The Physics
An encyclopedia of scientific essays

Number of Frequencies Distinguishable by the Human Ear

An educational, fair use website

search icon
Bibliographic Entry Result
(w/surrounding text)
Serway, Raymond A., Faughn, Jerry S. "Sound" College Physics Sixth Edition. Pacific Grove, C:. Brooks/Cole-Thompson Learning 2003. 20โ€“12,000 Hz
Sound. Encyclopedia Britannica. Encyclopedia Britannica Premium Service. 23 May 2005. "The frequency range of human hearing extends over three orders of magnitude, from about 20 hertz to about 20,000 hertz, or 20 kilohertz." 20โ€“20000 Hz
Hamlin, Peter. Basic Acoustics for Electronic Musicians. St. Olaf College. January 1994, January 1997, January 1999. "The human ear can hear frequencies ranging from about 20 cps. to about 20,000 cps (although an individual might have a considerably smaller range)." 20โ€“20000 Hz
Fjeldsenden, Bjarne. Translation of Visual Information into Auditory Codes. Dept. of Psychology, NTNU. 1970-1972. "He [Jacobson, H. "The informational capacity of the human ear." Science, 1950, 112, 143-144.] also calculated the total number of monoaural sounds to be 330,000." 330,000
Homer, Jacobson. The Informational Capacity of the Human Ear. Department of Chemistry, Hunter College, NYC. 4 August 1950. "A published estimate [Stevens, S.S., and Davis, H. Hearing, its psychology and physiology. New York: John Wiley, 1938] gives 330,000 as the approximate total number of monaurally distinguishable tones of all frequencies and intensities." 330,000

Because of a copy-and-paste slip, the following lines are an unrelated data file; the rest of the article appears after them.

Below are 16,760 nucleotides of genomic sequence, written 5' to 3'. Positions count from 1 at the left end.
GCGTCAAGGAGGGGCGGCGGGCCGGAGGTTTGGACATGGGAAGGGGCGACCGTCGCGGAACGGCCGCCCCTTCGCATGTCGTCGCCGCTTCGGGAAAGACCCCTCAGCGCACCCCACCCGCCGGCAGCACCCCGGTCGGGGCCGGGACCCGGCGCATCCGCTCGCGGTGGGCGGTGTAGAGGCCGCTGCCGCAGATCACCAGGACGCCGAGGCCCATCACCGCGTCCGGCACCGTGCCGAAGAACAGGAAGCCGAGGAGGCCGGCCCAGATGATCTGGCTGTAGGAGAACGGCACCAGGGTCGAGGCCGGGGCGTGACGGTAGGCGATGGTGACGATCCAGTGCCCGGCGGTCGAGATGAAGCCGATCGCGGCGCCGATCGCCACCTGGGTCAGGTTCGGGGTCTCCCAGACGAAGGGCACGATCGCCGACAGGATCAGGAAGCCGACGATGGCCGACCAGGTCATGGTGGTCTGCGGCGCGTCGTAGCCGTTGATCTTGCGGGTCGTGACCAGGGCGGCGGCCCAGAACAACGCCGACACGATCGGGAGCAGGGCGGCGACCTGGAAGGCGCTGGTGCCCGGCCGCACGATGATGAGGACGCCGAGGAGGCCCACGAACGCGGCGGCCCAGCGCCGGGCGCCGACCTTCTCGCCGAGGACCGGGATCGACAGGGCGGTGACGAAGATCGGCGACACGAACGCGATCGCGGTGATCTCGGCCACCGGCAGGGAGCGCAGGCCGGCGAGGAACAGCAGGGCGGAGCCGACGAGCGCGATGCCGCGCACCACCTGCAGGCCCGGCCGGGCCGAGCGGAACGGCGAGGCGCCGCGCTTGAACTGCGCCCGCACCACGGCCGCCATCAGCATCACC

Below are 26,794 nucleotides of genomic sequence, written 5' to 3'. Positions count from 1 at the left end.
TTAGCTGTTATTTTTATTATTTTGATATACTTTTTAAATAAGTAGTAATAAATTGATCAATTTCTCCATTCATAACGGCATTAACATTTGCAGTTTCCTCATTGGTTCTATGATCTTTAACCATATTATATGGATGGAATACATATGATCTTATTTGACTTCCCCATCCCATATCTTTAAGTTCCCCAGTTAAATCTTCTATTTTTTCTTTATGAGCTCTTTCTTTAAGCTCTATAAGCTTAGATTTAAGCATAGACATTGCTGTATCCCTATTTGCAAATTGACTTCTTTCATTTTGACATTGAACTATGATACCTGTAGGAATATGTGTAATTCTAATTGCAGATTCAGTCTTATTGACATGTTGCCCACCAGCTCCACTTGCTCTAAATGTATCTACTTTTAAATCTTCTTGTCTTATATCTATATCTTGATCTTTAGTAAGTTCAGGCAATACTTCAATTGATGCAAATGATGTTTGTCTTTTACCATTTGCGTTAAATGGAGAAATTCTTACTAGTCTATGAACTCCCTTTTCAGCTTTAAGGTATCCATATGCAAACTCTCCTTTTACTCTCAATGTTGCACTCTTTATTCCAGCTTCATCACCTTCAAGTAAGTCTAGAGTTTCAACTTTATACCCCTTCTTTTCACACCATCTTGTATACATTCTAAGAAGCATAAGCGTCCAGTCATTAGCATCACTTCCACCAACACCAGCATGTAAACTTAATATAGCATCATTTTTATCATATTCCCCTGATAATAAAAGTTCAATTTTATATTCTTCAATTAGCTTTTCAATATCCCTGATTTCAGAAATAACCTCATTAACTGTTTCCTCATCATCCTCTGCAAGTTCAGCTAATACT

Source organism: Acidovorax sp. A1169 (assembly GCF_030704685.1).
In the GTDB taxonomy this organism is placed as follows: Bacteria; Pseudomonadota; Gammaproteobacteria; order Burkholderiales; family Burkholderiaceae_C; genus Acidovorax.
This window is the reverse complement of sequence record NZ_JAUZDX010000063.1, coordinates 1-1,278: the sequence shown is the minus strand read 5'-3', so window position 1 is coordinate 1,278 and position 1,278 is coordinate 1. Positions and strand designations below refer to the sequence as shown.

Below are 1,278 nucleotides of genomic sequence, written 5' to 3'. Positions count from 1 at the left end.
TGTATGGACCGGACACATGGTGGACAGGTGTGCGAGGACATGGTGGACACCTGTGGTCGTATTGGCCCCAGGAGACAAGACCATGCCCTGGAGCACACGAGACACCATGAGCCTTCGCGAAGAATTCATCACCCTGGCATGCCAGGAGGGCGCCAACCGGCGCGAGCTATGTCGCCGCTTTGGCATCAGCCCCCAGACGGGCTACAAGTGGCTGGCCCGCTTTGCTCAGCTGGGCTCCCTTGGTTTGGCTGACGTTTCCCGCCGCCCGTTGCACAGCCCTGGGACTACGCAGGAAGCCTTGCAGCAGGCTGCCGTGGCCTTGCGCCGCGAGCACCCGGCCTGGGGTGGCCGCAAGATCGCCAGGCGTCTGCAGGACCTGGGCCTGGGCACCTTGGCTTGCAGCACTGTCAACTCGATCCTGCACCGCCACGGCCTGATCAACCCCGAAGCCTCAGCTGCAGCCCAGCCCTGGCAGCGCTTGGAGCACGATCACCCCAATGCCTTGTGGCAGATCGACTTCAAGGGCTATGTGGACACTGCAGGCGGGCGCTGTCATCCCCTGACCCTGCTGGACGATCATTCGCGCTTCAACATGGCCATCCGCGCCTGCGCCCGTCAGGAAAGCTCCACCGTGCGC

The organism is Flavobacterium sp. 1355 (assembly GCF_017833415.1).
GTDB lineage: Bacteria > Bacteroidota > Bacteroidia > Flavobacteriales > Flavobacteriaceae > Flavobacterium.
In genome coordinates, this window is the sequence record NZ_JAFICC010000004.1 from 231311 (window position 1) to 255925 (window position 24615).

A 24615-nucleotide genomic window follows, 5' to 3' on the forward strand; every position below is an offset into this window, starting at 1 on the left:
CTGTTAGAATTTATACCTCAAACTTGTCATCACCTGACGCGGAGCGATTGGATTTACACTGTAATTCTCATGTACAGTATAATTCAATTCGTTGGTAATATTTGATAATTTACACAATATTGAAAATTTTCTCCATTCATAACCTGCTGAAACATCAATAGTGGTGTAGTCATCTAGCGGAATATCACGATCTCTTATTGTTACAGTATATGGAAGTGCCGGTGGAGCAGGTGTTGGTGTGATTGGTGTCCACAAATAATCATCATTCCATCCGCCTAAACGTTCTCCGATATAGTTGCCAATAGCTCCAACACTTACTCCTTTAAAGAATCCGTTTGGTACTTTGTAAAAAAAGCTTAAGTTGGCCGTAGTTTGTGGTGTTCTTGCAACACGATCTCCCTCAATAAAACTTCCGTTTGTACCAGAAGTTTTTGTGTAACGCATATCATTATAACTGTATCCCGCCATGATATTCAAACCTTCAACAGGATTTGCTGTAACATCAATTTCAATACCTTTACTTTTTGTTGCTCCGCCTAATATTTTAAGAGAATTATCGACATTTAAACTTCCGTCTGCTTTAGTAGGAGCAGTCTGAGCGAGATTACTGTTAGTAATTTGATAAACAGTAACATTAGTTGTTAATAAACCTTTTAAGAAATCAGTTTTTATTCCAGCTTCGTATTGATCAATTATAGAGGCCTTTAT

A frequency is the number of complete cycles of a periodic process occurring per unit time. In this study, the frequency was found in Hertz or c.p.s. (cycles per second, an older unit), the major units for measuring frequency. Frequency is affected by the wavelength and the speed of the sound. Frequency can be used in everyday life. The pitch of a person's voice can be measured, the pitch of a car's horn can be determined, the intensity of a fire alarm can be found, etc.

Sound frequencies are longitudinal waves. These waves travel parallel to the direction of energy transport. An example of a longitudinal wave is a stretched slinky in the horizontal direction. The first of the coils vibrate horizontally. Crests and troughs characterize sound waves. Crests are the upper parts of the wave and they indicate condensations. Troughs indicate rarefactions and are the lower parts of the wave.

The audible range of sound frequencies are known as ultrasonic. Depending on the environment one was raised in, the number of frequencies the ears will distinguish can be determined. A person raised in the city will have a low tolerance for noise. He would have a small range of distinguished frequencies due to the loud environment he was raised in. The maximum number of frequencies a human ear is able to distinguish is 330,000 frequencies. These frequencies range from 20 Hz to 20,000 Hz.

Source: Audiology Awareness

Agatha Cwalina -- 2005